On opening night of her “Swing This” show at the Café Carlyle (March 19-30, 2013), Debby Boone recalled that when she was a youngster while her father Pat Boone was performing during the 1960s in Las Vegas at the Sands and Sahara hotels, she peeked into a lounge and saw a woman singing. She immediately thought that’s what she would like to do. Her wish came true, and Boone shows herself to be sort of a lounge act singer, or maybe the kind of singer who would have fronted for big bands of an earlier era. In fact, she has a rather big band behind her in her new gig—a nine-piece team headed by the gifted musical director/pianist/arranger John Oddo, a solid group that makes its mark while not overwhelming the intimate room.

Boone, who has had hit records, won Grammy awards and nominations and performed on Broadway, brings along the history of experiences in the shadow of her father, as well as having toured with her late mother-in-law Rosemary Clooney. She peppered her opening night show with references to those whom she got to know from childhood, such as Frank Sinatra, Dean Martin and Sammy Davis Jr., although it was hard to work up any twinge of sympathy when she described the life’s troubles those stars had, given our knowledge of the hell-raising fun the Rat Pack guys enjoyed.

All of this was, of course, background to Debby Boone’s performance itself. Looking good, she turned up in a floor-length black gown with thin straps and bared shoulders, all emphasizing her trim figure. She seemed relaxed, professional and enjoying herself, mugging a lot, as she zipped through a repertoire of standards. She prefaced “These Boots Are Made for Walking” by hoisting a shapely leg to reveal the high-heeled, boot-like shoes that she was sporting. “I couldn’t resist,” she said.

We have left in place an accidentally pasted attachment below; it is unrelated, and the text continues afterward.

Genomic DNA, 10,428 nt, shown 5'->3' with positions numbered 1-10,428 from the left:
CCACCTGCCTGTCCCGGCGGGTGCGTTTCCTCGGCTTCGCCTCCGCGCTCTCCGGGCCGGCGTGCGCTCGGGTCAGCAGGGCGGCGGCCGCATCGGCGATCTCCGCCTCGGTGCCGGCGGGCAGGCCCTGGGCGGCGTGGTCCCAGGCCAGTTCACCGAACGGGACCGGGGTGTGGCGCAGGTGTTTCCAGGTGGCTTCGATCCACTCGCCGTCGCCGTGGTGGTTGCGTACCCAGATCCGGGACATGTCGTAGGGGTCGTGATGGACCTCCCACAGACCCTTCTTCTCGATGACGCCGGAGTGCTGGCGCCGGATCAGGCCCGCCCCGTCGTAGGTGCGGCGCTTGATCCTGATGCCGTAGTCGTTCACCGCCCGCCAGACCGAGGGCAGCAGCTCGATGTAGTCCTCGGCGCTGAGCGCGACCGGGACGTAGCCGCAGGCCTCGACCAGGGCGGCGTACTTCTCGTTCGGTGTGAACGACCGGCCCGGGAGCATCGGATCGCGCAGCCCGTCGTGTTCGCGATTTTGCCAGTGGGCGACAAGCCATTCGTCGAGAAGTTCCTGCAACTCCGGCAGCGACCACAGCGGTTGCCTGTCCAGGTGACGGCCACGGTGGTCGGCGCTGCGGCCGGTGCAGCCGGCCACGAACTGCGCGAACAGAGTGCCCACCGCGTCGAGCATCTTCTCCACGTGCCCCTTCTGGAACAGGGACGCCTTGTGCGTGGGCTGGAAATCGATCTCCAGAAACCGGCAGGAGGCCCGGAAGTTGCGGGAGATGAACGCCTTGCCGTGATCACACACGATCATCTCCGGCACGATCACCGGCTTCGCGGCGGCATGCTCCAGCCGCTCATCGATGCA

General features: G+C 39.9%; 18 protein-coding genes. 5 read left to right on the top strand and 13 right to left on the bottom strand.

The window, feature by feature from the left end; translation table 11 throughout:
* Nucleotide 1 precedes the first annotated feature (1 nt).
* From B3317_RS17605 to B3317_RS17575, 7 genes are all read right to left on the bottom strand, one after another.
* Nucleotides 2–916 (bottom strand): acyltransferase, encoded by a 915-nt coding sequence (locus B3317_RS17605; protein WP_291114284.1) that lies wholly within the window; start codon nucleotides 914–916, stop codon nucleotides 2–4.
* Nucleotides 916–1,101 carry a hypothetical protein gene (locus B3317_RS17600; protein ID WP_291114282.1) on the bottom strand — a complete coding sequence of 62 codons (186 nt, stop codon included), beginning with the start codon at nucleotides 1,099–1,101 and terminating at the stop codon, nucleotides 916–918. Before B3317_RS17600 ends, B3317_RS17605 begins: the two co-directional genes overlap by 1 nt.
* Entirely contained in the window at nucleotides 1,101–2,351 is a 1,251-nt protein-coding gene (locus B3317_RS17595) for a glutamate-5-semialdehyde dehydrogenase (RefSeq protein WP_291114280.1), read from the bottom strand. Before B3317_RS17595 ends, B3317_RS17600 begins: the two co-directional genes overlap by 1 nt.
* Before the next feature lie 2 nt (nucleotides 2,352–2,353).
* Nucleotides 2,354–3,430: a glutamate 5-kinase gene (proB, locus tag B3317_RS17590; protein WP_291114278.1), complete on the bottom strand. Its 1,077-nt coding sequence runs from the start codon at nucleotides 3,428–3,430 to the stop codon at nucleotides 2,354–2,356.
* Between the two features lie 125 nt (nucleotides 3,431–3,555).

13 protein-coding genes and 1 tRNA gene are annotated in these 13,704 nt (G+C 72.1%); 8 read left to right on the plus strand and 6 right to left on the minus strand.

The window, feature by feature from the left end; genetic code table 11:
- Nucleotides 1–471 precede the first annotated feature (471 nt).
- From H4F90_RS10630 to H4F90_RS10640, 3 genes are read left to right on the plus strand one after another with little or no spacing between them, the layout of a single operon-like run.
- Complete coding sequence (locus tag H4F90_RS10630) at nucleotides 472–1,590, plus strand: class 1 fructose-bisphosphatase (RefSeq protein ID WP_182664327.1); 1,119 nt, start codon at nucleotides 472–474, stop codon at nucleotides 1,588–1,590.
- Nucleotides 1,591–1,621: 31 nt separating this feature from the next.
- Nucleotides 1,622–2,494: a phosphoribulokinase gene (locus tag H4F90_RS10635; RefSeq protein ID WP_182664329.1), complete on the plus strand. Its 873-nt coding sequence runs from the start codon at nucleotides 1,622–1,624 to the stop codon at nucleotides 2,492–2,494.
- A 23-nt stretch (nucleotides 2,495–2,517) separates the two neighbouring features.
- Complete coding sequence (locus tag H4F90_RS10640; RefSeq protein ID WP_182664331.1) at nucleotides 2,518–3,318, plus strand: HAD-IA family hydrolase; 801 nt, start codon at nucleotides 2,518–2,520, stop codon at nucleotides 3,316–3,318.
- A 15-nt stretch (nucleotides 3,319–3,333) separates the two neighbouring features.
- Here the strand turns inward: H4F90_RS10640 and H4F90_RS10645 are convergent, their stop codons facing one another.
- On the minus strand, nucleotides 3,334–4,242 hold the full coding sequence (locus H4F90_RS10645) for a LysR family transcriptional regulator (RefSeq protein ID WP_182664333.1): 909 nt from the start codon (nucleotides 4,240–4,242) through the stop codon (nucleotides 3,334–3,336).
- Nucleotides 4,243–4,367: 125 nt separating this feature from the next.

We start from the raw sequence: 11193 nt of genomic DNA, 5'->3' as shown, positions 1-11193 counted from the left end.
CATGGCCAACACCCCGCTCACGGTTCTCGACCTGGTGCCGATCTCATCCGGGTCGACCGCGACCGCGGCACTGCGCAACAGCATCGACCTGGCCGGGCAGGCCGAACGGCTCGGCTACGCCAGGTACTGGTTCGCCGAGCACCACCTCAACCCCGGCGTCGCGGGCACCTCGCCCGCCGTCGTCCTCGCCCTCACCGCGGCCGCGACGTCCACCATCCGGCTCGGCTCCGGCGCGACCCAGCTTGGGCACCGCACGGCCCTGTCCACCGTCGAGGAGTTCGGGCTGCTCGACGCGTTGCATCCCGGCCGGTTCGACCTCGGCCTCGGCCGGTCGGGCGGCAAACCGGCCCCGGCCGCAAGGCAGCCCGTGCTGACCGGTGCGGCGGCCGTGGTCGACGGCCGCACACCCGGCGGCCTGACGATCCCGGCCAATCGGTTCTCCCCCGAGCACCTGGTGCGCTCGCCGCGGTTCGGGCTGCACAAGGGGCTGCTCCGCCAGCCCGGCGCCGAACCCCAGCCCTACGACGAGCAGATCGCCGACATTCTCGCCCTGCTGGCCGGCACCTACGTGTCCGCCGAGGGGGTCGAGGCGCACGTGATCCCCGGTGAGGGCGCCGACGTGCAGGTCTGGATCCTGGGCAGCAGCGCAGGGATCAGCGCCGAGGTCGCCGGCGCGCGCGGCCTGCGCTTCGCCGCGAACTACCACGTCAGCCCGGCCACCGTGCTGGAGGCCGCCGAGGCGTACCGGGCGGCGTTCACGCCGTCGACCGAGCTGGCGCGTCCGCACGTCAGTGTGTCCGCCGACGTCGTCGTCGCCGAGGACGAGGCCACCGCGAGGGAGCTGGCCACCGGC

Not a song-stylist, she sings forthrightly and entertainingly, establishing a pleasant mood, which she varies according to her song choices. Boone sailed into a bouncy version of “Mack the Knife,” with an after-thought that maybe with so much blood being spilled in the song, it shouldn’t be that much fun. But, she noted, yet it is.

She veered to softness with such numbers as “More Than You Know,” “It Never Entered My Mind” and “In the Wee Small Hours of the Morning.” She told her audience how much she admired Barbra Streisand and had the nerve to sing the song she fell in love with when she heard Streisand sing it—“Cry Me a River.” Again linking to her past, she recalled how Dean Martin playfully mocked her father for not drinking,and she followed with her version of Martin’s enduring hit “Everybody Loves Somebody Sometime.”

Other numbers she served up included the peppy “I’m Gonna Live Till I Die,” “Sway” “That Old Black Magic, “’Round Midnight” and “You and the Night and the Music.”

Boone provided a big surprise for her encore. The great guitarist Bucky Pizzarelli joined her on stage to expertly accompany her in a quiet, intimate rendition of “Be Careful Its My Heart.” It was definitely a coup of a finale. At the Café Carlyle, Carlyle Hotel, 35 East 76th Street (at Madison Avenue), Reviewed March 20, 2013.

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